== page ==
That's right: an increased number of people are now attending the races; handicapping, wagering and watching. Many of them will have never done so prior; many others will have done so only rarely in their lives beforehand. This is called 'new blood'. Some of them will actually find the experience to be a positive one and even (dare say) plunk their own, non-voucher / real money down in the future.

In other words, some might get hooked on the majesty of this great sport.

Objections, Answered:

O: But the machines are not setup to do this.
A: There is adequate software and engineering brainpower out there that can make this work.

O: But not all of the vouchers will be used, thereby costing the racing industry its rightful share of the slots/VLT funding.
A: Again: software accounting can track all of this, and make the necessary adjustments for expired and unused vouchers.

O: The general concept of using a portion of the revenues from slots/VLTs to support the racing industry is an anti-market example of corporate welfare, or at the very least it's an example of a favored industry / picking winners scenario.
A: All public policy and spending favors one industry or another. Even if 100% of the slots revenues were put into a state's General Fund, it is then subject to the the whims, prejudices and influences of its general budget spending. The rationale of this stated mechanism for supporting the racing industry has as its justification the obvious jobs-generating aspect of this major agri-industry.

****** UPDATE ****** UPDATE ******

Nanoburgh appreacites the national play this post/suggestion has received in the past few weeks, especially from the fine racing blog The Paulick Report.



Anonymous said...

As they say on ESPN "Come On Man". Seriously do you play slots? I do and I also play the ponies. Not many cross over and no amount of vouchers is going to make me go over the play the ponies when I am in the mood to play slots. Slots are fast pace, mindless with the potential to hit big every couple of seconds. Typically I play two machines at one time because one does not offer enough excitement. At a $ 5 machine with 3 credits per roll ($ 15) x's 2, I'm rolling out $ 30 every 3 to 4 seconds. Horses can’t compare. I go to the track to have a crappy dinner, drink crappy wine, sit and bull with my table mates and bet the ponies. It is a social thing where slots are not. I talk to no one when I play slots.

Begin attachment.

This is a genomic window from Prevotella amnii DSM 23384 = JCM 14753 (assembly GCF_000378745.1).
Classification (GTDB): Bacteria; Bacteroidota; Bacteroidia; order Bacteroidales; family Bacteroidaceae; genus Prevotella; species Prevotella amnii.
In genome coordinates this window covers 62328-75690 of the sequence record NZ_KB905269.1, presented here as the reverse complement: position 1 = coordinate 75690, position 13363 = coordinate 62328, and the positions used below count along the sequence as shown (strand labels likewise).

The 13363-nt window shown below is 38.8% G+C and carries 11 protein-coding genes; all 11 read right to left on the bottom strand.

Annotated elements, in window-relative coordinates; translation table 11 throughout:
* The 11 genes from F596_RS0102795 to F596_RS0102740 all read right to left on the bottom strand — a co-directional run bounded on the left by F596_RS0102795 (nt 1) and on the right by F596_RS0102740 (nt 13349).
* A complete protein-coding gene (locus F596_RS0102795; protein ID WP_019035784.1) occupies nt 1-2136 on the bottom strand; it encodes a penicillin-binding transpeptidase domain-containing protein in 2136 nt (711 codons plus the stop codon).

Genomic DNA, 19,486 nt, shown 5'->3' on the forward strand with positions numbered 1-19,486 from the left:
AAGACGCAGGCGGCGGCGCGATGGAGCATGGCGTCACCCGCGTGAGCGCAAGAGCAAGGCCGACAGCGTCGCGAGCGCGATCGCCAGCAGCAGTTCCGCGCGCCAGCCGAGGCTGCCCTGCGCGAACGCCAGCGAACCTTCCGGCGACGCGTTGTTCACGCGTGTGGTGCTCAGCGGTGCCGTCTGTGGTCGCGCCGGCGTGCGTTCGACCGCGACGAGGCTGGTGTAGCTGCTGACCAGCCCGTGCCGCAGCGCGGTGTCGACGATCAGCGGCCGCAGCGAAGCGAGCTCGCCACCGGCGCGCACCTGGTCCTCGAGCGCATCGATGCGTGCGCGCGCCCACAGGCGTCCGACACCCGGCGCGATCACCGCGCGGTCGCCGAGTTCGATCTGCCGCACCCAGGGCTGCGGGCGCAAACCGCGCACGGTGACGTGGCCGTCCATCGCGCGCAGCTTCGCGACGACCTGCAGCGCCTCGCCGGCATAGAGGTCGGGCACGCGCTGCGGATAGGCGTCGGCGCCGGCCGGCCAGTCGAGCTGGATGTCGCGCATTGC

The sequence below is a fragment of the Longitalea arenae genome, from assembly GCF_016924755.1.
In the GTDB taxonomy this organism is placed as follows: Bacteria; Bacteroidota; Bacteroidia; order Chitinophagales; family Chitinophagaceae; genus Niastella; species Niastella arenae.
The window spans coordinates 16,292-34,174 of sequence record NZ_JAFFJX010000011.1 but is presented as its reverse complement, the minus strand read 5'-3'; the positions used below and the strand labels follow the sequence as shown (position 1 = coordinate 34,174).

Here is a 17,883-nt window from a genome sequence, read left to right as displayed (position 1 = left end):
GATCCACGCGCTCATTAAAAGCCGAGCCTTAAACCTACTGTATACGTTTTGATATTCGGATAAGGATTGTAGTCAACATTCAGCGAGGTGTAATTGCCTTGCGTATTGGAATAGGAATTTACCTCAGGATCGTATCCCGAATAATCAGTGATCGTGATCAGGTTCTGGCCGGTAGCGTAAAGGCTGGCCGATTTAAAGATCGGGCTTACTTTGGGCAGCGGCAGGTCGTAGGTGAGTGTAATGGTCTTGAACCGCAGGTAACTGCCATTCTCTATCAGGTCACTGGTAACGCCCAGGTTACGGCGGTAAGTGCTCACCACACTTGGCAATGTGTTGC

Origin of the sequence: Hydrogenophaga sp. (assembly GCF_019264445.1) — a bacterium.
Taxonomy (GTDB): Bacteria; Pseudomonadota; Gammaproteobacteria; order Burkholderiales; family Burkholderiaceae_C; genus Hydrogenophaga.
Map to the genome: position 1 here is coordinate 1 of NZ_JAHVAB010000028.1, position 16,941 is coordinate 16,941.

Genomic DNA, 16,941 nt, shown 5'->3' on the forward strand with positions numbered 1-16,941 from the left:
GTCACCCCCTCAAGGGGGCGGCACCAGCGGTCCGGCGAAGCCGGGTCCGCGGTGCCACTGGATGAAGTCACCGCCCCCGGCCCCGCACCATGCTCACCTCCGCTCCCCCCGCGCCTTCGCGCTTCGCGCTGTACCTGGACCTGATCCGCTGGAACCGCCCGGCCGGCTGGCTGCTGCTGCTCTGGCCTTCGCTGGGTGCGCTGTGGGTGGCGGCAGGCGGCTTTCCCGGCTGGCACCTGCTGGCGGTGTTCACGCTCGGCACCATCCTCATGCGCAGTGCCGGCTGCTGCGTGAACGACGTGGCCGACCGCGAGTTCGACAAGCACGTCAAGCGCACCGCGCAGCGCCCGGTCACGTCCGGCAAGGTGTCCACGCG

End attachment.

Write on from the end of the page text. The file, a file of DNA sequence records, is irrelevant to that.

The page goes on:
Dude - they don’t cross over. Two completely separate games and no amount of number of vouchers are going to make me bet the ponies.

It is throwing good money after bad and these guys didn’t get to where they are by being stupid!

Nanoburgh? said...


No crossover? You started the post by saying you (yourself) play both!

Nonetheless; you're point is well taken: they are two different games with two different mindsets.

But: we're not looking for a unanimous verdict here. Could there not be a potential for SOME new action (i.e., interested fans) here? 2%? 5%? 10%? 20%? All of those figs would have a substantial and positive effect on the game.

Furthermore, I think racing is missing out on the pure 'game of chance crowd' -- those that are prone to playing slots, Quick-Pick Lottery numbers, etc.

As I watch people in a bar mindlessly picking lottery numbers and then watching them either hit/not hit on a TV screen, I ask myself: "why don't they just pick three random numbers in a horse race via a trifecta?"

The reason is that the game is not marketed to them in that manner.

Yes, racing appeals to the deep-analysis handicapper types. But it could (and should) also target the straight "numbers" players.

With 10 different tracks running at the same time on any given afternoon, there is enough action to keep them rolling.


good ideas.

too bad this industry isn't interested in good ideas~!

Anonymous said...


Funny Cide's Missing Nuts said...

Anonymous @ 8:05 is the new and dominant form of gambler: intent on fast action, period. He's not looking to employ a skill to increase his odds. He just wants the constant rush of AM I GONNA WIN?, as often as he can get it.

But if he's handed a $5 voucher, good at the race windows or machines, can't we assume that he is likely to actually use it?

Then, with all of these 8:05's using those race vouchers, can't we assume that some of them will make an additional dollar or two while at it?

If so, the racing industry just won. It earned a dollar or two it did not have beforehand.

Anonymous said...

nah baad